Humboldt, Saskatchewsn is reeling with grief -- a feeling that is rippling across the country after a horrific bus crash. At this point, the count of the dead is 14. More than enough for two lines of players, plenty for a rousing match of shinny.
The term 'torn apart' may be resonating so deeply for me for two reasons. Primarily, because I know the town of Humboldt. I've spent time there, walked its streets, enjoyed the light of autumny days there. I understand the feeling of community and connectedness that resides in the people there.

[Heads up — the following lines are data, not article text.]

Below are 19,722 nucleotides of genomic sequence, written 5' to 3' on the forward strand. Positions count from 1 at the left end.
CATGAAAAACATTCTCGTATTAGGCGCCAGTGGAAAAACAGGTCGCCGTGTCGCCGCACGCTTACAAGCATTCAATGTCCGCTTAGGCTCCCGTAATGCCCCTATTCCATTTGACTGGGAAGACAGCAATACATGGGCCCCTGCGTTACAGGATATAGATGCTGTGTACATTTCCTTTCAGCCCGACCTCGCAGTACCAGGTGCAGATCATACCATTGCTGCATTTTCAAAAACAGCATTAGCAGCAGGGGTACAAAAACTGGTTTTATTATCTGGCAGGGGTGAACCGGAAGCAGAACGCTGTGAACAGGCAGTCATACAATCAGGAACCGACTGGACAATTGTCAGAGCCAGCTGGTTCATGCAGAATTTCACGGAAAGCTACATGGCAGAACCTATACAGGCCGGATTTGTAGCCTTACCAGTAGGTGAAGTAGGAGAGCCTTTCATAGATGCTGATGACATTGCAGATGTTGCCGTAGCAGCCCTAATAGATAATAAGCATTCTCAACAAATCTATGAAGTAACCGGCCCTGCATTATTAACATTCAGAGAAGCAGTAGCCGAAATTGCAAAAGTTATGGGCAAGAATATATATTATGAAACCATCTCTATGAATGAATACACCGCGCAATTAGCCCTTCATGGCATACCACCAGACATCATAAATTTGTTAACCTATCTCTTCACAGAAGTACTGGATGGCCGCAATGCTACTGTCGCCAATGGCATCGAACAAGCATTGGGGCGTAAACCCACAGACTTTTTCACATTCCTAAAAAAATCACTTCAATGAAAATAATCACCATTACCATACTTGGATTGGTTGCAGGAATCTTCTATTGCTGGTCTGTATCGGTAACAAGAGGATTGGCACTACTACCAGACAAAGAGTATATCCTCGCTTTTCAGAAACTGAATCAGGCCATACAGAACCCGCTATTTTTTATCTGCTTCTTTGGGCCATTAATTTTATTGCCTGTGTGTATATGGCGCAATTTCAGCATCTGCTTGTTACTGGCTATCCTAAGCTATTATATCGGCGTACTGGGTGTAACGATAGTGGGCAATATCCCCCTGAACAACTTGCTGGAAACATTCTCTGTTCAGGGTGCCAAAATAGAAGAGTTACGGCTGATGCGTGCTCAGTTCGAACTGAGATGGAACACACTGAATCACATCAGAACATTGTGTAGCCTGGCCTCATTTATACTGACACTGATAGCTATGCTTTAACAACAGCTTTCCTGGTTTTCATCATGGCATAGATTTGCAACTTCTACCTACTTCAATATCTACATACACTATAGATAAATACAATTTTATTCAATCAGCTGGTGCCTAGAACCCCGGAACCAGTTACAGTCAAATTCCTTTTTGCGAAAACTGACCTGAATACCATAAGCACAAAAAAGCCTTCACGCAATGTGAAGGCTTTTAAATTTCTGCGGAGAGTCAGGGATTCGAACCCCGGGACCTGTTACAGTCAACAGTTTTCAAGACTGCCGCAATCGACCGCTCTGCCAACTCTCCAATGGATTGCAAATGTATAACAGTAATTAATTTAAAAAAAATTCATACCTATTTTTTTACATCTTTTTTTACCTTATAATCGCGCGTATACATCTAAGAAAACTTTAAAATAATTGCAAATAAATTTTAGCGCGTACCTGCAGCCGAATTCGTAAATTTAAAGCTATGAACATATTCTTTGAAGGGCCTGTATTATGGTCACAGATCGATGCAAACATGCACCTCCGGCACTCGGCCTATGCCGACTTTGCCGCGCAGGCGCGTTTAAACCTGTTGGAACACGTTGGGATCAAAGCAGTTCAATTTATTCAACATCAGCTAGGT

The other reason is that I stayed up past midnight, needing to finish a book wouldn't let me go -- Timothy Taylor's The Rule of Stephens. One of its central ideas is that of being torn apart, whether physically, psychologically or emotionally.
So this morning when the news greeted me with this term, it connected on a deeper level than it might have yesterday, as that term -- with all of its levels of meaning -- keeps echoing.
There's a candle burning in the kitchen, but I am feeling helpless in this sadness.
As a sad update, yet another person has died -- this time the only woman on the bus, the team's athletic trainer, Dayna Brons. The total now has gone to 16.